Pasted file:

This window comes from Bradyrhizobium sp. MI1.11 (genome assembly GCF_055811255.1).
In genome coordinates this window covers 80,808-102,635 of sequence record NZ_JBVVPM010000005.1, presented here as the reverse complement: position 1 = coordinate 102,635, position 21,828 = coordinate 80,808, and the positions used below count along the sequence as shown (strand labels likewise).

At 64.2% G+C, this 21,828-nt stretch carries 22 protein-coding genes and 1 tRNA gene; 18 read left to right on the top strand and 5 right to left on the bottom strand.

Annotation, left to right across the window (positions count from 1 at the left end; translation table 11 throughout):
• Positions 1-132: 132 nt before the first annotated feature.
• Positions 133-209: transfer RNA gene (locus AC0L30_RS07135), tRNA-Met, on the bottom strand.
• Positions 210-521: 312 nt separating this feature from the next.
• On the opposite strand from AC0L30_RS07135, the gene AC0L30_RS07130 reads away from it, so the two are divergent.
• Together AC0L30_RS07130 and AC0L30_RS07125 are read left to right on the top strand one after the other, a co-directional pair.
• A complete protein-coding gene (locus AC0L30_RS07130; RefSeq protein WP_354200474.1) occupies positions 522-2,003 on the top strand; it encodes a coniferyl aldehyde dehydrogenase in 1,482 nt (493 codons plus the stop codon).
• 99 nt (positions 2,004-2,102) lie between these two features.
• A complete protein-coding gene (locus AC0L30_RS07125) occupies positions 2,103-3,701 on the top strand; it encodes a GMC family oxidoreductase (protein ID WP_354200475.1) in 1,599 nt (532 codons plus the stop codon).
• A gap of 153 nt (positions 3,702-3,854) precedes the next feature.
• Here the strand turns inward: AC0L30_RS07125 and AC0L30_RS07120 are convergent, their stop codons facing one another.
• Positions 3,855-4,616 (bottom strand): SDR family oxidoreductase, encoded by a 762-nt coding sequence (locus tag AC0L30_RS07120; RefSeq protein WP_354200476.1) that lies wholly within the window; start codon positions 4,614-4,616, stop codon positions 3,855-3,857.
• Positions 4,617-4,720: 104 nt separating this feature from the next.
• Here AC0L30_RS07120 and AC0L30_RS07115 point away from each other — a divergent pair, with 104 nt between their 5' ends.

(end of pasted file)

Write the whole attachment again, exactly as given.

This window comes from Bradyrhizobium sp. MI1.11 (genome assembly GCF_055811255.1).
In genome coordinates this window covers 80,808-102,635 of sequence record NZ_JBVVPM010000005.1, presented here as the reverse complement: position 1 = coordinate 102,635, position 21,828 = coordinate 80,808, and the positions used below count along the sequence as shown (strand labels likewise).

At 64.2% G+C, this 21,828-nt stretch carries 22 protein-coding genes and 1 tRNA gene; 18 read left to right on the top strand and 5 right to left on the bottom strand.

Annotation, left to right across the window (positions count from 1 at the left end; translation table 11 throughout):
• Positions 1-132: 132 nt before the first annotated feature.
• Positions 133-209: transfer RNA gene (locus AC0L30_RS07135), tRNA-Met, on the bottom strand.
• Positions 210-521: 312 nt separating this feature from the next.
• On the opposite strand from AC0L30_RS07135, the gene AC0L30_RS07130 reads away from it, so the two are divergent.
• Together AC0L30_RS07130 and AC0L30_RS07125 are read left to right on the top strand one after the other, a co-directional pair.
• A complete protein-coding gene (locus AC0L30_RS07130; RefSeq protein WP_354200474.1) occupies positions 522-2,003 on the top strand; it encodes a coniferyl aldehyde dehydrogenase in 1,482 nt (493 codons plus the stop codon).
• 99 nt (positions 2,004-2,102) lie between these two features.
• A complete protein-coding gene (locus AC0L30_RS07125) occupies positions 2,103-3,701 on the top strand; it encodes a GMC family oxidoreductase (protein ID WP_354200475.1) in 1,599 nt (532 codons plus the stop codon).
• A gap of 153 nt (positions 3,702-3,854) precedes the next feature.
• Here the strand turns inward: AC0L30_RS07125 and AC0L30_RS07120 are convergent, their stop codons facing one another.
• Positions 3,855-4,616 (bottom strand): SDR family oxidoreductase, encoded by a 762-nt coding sequence (locus tag AC0L30_RS07120; RefSeq protein WP_354200476.1) that lies wholly within the window; start codon positions 4,614-4,616, stop codon positions 3,855-3,857.
• Positions 4,617-4,720: 104 nt separating this feature from the next.
• Here AC0L30_RS07120 and AC0L30_RS07115 point away from each other — a divergent pair, with 104 nt between their 5' ends.